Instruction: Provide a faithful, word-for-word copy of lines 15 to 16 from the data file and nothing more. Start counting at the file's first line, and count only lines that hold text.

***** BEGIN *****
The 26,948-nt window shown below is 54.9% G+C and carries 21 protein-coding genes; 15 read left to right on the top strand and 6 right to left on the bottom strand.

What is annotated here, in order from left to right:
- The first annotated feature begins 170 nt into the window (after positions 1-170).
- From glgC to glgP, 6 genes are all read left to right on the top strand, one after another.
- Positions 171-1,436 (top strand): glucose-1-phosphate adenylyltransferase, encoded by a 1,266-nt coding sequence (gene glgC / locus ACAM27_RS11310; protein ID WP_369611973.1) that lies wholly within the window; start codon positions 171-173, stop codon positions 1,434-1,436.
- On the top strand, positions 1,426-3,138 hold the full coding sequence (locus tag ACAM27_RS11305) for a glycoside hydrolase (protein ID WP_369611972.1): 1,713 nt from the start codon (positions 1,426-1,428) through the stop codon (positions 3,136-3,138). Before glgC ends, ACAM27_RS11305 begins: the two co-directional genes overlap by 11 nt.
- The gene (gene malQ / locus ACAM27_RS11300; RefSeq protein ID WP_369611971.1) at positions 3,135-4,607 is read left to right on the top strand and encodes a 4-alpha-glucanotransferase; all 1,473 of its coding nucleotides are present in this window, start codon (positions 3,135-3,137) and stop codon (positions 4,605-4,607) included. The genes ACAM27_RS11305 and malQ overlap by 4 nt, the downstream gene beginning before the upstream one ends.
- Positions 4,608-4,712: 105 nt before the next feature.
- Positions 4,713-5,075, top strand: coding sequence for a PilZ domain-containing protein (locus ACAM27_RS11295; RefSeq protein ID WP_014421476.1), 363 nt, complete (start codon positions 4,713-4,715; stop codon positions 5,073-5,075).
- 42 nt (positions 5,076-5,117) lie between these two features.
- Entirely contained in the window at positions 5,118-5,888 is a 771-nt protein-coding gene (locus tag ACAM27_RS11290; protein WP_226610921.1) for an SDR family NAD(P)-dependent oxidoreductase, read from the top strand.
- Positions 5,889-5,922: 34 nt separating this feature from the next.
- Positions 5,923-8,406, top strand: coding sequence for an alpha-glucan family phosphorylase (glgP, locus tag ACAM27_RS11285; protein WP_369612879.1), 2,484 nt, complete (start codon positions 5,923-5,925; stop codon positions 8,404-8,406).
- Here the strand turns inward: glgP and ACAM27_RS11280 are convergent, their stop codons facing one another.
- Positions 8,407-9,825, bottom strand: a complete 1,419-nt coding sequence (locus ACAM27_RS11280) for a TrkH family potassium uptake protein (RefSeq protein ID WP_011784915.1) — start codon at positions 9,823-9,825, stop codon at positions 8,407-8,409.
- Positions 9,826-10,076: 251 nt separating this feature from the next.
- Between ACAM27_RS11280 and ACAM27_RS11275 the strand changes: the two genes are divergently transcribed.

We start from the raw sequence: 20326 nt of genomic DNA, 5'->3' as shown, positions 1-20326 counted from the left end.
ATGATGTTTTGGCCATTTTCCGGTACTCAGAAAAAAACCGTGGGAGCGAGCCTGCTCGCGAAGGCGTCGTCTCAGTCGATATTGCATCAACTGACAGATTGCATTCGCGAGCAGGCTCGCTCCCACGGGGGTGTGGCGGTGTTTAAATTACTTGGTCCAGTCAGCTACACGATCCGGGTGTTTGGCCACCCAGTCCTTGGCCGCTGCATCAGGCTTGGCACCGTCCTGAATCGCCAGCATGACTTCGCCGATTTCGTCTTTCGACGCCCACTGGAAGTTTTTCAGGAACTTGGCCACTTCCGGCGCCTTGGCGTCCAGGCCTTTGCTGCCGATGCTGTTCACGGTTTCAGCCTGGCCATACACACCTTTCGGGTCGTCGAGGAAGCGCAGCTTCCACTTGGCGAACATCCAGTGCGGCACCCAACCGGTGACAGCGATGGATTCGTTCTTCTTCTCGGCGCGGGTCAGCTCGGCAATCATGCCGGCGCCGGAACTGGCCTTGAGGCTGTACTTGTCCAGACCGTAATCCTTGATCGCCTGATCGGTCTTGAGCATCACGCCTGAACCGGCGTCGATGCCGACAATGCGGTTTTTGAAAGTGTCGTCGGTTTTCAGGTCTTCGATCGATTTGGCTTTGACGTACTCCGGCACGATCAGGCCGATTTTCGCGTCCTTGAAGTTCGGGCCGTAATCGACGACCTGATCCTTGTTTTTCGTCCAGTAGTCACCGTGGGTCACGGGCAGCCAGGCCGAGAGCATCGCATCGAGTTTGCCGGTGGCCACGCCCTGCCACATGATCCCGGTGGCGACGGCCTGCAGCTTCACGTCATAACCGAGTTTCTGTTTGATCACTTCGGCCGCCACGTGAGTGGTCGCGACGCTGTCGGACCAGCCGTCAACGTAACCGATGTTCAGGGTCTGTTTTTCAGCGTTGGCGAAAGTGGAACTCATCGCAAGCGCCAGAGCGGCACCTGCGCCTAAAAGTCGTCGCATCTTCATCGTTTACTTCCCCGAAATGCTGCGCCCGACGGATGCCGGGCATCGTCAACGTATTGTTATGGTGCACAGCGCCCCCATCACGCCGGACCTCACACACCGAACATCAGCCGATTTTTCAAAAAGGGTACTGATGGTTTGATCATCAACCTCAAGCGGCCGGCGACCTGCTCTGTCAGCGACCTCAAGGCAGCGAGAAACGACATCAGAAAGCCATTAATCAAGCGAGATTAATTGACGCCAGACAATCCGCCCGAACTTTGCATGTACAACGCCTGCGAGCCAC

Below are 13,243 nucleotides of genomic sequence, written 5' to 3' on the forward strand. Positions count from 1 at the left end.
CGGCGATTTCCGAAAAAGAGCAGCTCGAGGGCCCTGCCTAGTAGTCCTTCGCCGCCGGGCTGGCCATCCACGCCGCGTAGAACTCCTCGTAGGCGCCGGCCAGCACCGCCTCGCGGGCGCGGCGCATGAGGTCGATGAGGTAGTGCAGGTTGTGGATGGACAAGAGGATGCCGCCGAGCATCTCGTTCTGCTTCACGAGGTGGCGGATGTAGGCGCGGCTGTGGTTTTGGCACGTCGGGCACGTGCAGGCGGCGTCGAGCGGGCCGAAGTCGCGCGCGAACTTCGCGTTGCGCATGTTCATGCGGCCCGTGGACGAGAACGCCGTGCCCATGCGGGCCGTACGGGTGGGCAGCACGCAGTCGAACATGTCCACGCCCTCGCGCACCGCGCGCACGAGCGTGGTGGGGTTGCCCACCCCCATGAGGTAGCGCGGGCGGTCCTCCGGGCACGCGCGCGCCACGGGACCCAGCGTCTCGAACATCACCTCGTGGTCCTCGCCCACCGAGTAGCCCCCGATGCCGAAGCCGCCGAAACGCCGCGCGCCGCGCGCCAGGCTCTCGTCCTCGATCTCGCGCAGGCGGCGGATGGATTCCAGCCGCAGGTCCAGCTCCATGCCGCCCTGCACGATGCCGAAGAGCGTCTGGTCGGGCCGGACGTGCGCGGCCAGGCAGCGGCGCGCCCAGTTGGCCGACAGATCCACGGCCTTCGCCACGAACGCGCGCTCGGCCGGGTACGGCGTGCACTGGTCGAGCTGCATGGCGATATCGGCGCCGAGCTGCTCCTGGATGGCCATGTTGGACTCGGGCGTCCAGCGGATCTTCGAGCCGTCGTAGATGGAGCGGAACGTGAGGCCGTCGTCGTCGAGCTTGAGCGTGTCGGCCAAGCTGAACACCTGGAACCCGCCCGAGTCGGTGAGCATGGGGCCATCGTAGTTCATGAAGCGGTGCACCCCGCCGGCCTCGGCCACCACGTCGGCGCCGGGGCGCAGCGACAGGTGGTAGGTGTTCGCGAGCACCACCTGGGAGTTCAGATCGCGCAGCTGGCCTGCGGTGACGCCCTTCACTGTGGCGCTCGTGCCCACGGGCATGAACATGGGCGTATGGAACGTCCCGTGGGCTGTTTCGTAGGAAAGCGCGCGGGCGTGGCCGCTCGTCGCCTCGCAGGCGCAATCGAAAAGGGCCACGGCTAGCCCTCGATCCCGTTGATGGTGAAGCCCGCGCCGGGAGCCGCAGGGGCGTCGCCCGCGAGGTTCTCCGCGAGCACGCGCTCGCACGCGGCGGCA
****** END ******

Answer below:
- Positions 8,407-9,825, bottom strand: a complete 1,419-nt coding sequence (locus ACAM27_RS11280) for a TrkH family potassium uptake protein (RefSeq protein ID WP_011784915.1) — start codon at positions 9,823-9,825, stop codon at positions 8,407-8,409.
- Positions 9,826-10,076: 251 nt separating this feature from the next.